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Talking about the BCCI let's accept that it is not accountable to Govt. of India and to the people of india . In such a case, why should not the goverment consider recovering the cost of security and facilities provided during the matches and to the visiting and home teams. why should they be granted stadia at token lease, why not at commercial rate, why should they be allowed to burn flood lights, when India is running short of electricity. let them arrange for their security arrangemnets, their stadia and their electricity and then let's see if they can boast to be the richest board!

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ganpat1956

Rakatkam,

May I remind you--this place is not for advocating any campaign or movement or fight.

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Big Picture - Get BCCI under RTI too

 

03_04_2010_023_003_004.jpg

AS reported by Shri PRADEEP MAGAZINE, in Hindustan Times, April 03 2010 ,Page 23

 

FAIR DEAL Clarity required in sports bodies including cricket THE BCCI, WHICH FOR REASONS BEYOND COMPREHENSION, SHIELDS ITSELF BEHIND THE ARGUMENT THAT IT IS A PRIVATE BODY AND CANNOT BE QUESTIONED BY THE STATE.

 

Amidst the euphoria of the IPL competing strongly with the weepy prime time serials, the hysterical media has almost ignored a very significant move towards forcing our sports fed- erations to become accountable and transparent in their func- tioning, especially in matters financial.

 

Sports Minister MS Gill needs to be complimented for bringing all the federations into the ambit of the Right To Information (RTI) Act, which in turn means the public will now have the right to know how and where the money given to them by the government (tax payer) goes.

 

Is the money being spent for the purpose it is meant for or does most of it get siphoned off, as is alleged by many?

 

However, the sports body which generates enormous revenues and profits that could be the envy of any rich corporate body, unfortunately, does not fall under the gambit of this Act.

 

The reason for the exepm- tion presumably being it is a private body which does not take a single pie from the gov- ernment and hence cannot come under government or public scrutiny.

 

This is a false presumption, if one goes by the 2004 High Court ruling in the PIL filed against the Board by Rahul Mehra, a lawyer by profession, but an inveterate sports fan by nature. By admitting the PIL, the Court had in its judgment clearly said that the BCCI may be a private body, but it per- forms a public function and therefore comes under Article 226 of the Constitution (public scrutiny).

 

The BCCI, which for reasons beyond comprehension, is loathe to subject itself to pub- lic scrutiny (unless it has some- thing to hide) shields itself behind the argument that it is a private body and cannot be questioned by the state.

 

BCCI conveniently forgets that not only does it get tax ben- efits, it also gets other largesse from the state, like stadias at throwaway rates and, most importantly, is allowed to use the name India for the team which represents it. It gets these concessions because it is deemed a charitable organisation which performs a public function.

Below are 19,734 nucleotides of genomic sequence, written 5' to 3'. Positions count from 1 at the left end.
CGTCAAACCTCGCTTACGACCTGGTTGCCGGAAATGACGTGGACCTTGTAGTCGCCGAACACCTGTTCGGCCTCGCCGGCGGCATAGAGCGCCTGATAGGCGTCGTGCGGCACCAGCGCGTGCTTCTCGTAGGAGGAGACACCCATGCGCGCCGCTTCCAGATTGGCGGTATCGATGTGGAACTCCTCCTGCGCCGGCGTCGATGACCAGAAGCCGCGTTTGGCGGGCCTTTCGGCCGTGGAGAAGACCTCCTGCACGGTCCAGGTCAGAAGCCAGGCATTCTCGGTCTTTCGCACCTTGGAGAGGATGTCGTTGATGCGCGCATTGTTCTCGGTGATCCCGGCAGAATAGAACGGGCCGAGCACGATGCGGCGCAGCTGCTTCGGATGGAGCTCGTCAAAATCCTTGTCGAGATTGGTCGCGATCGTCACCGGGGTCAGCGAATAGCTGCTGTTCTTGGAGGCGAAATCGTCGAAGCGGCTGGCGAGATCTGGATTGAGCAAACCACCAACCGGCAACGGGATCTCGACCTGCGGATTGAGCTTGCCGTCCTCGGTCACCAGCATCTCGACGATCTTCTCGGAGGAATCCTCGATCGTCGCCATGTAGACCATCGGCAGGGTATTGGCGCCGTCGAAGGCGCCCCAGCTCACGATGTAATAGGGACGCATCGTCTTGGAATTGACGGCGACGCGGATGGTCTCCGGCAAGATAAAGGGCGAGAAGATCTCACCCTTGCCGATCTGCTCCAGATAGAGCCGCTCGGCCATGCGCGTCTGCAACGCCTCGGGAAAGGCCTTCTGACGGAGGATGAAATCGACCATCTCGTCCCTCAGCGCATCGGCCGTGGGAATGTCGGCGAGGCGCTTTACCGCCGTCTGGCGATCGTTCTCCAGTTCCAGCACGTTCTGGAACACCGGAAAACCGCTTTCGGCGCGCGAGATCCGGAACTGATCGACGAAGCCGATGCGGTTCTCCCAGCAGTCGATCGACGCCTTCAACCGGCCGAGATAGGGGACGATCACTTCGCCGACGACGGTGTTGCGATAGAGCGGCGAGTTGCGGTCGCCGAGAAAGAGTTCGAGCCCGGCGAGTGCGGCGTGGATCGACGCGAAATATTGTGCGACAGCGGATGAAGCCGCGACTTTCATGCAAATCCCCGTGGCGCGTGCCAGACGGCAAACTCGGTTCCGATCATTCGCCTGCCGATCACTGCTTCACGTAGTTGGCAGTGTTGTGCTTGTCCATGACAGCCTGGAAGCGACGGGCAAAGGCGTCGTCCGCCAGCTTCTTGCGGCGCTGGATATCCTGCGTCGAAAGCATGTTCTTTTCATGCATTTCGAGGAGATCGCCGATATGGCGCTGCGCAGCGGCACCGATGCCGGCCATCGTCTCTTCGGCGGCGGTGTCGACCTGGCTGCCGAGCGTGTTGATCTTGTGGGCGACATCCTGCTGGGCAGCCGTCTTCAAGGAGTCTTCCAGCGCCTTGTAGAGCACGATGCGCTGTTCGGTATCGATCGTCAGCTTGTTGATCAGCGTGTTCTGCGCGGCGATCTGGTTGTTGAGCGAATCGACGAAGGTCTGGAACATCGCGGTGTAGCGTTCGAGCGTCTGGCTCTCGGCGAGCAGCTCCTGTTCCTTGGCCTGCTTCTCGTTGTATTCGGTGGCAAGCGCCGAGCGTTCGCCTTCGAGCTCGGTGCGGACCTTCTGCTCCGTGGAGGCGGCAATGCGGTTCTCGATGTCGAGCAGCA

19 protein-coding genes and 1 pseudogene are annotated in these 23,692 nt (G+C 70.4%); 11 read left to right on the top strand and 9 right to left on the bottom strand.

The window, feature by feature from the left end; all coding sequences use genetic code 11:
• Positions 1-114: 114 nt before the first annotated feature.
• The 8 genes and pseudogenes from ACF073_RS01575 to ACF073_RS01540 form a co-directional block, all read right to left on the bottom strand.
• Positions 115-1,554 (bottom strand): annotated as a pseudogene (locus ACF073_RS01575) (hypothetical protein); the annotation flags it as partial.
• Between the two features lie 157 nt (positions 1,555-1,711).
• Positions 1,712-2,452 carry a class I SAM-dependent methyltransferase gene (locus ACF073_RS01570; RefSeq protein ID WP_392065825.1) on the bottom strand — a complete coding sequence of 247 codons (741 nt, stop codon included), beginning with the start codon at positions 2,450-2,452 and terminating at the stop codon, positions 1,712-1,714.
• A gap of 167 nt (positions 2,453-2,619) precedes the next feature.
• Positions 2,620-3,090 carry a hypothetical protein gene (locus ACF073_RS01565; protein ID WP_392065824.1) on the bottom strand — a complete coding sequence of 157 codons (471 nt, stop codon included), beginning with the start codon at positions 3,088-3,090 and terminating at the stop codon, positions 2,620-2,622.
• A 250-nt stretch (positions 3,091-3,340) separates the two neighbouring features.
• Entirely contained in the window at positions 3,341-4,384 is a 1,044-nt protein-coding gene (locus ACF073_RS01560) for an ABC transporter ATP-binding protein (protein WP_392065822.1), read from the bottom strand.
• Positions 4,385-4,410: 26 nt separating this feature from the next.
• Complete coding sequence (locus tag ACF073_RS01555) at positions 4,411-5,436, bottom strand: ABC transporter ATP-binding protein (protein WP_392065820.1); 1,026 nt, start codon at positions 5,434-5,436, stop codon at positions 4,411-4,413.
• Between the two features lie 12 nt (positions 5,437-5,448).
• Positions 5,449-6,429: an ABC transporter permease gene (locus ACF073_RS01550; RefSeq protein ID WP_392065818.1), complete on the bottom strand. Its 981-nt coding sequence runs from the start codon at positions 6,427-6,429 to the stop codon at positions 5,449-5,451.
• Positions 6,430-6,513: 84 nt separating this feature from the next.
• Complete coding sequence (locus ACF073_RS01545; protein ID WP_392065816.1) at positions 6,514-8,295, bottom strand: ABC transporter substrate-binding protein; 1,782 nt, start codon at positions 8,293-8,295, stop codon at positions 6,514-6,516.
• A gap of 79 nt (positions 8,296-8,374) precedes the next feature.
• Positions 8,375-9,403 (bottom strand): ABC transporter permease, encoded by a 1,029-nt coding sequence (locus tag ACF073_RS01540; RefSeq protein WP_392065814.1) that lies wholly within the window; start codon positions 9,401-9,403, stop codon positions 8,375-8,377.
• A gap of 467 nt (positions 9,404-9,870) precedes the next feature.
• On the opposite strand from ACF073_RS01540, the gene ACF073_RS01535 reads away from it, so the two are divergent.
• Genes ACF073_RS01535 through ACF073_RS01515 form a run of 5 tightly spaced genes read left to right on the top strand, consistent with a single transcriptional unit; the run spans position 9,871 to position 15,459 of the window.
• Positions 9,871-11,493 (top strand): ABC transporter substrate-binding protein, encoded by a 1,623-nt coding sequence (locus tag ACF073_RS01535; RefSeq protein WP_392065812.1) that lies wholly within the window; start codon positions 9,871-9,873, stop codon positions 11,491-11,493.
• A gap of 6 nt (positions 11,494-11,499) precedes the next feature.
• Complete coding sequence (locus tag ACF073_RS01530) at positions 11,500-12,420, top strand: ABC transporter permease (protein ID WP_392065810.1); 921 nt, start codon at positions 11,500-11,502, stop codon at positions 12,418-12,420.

Ever since the economic lib- eralisation in the nineties coin- cided with private television channels being allowed to enter the Indian market, the BCCI has been getting richer by the day.

 

Without doubt this has had a huge positive effect on the game with greater funding at the grass root level and the play- ers themselves reaping the enormous benefits of the eco- nomic boom, fuelled by the mul- tiplying popularity of the game in the country.

 

Post IPL, the money which the Board is handling has gone into billions of dollars and, as the custodian of the game whose main stakeholders are its fans, shouldn't it be mandatory for them to come under greater public scrutiny?

 

By their own admission, all the members of the board and its office-bearers are performing an honorary job and take no salaries for services they render.

 

The Indian public should salute them for this selfless atti- tude, which presumably stems from their great “love“ for the game. If that be the case then what stops them from willingly coming under the RTI Act, even if the government for some legal reasons is “unable“ to do so.

 

They should remember that the money, which is coming into their coffers is because of the millions of die-hard fans who support the game and spend their money, time and energy in cheering their team and their players.

 

The reason fans support the Board is because they believe it is “building“ India and not “selling“ brand India to the highest bidder. That is why it is impor- tant that the Board's accounts should come under public scrutiny.

 

HindustanTimes ePaper - Article

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Atul Patankar

As reported at hindustantimes.com on April 2, 2010

Amidst the euphoria of the IPL competing strongly with the weepy prime time serials, the hysterical media has almost ignored a very significant move towards forcing our sports federations to become accountable and transparent in their functioning, especially in matters financial.

Sports Minister MS Gill needs to be complimented for bringing all the federations into the ambit of the Right To Information (RTI) Act, which in turn means the public will now have the right to know how and where the money given to them by the government (tax-payer) goes.

Is the money being spent for the purpose it is meant for or does most of it get siphoned off, as is alleged by many?

However, the sports body which generates enormous revenues and profits that could be the envy of any rich corporate body, unfortunately, does not fall under the gambit of this Act.

The reason for the exepmtion presumably being it is a private body which does not take a single pie from the government and hence cannot come under government or public scrutiny.

This is a false presumption, if one goes by the 2004 High Court ruling in the PIL filed against the Board by Rahul Mehra, a lawyer by profession, but an inveterate sports fan by nature. By admitting the PIL, the Court had in its judgment clearly said that the BCCI may be a private body, but it performs a public function and therefore comes under Article 226 of the Constitution (public scrutiny).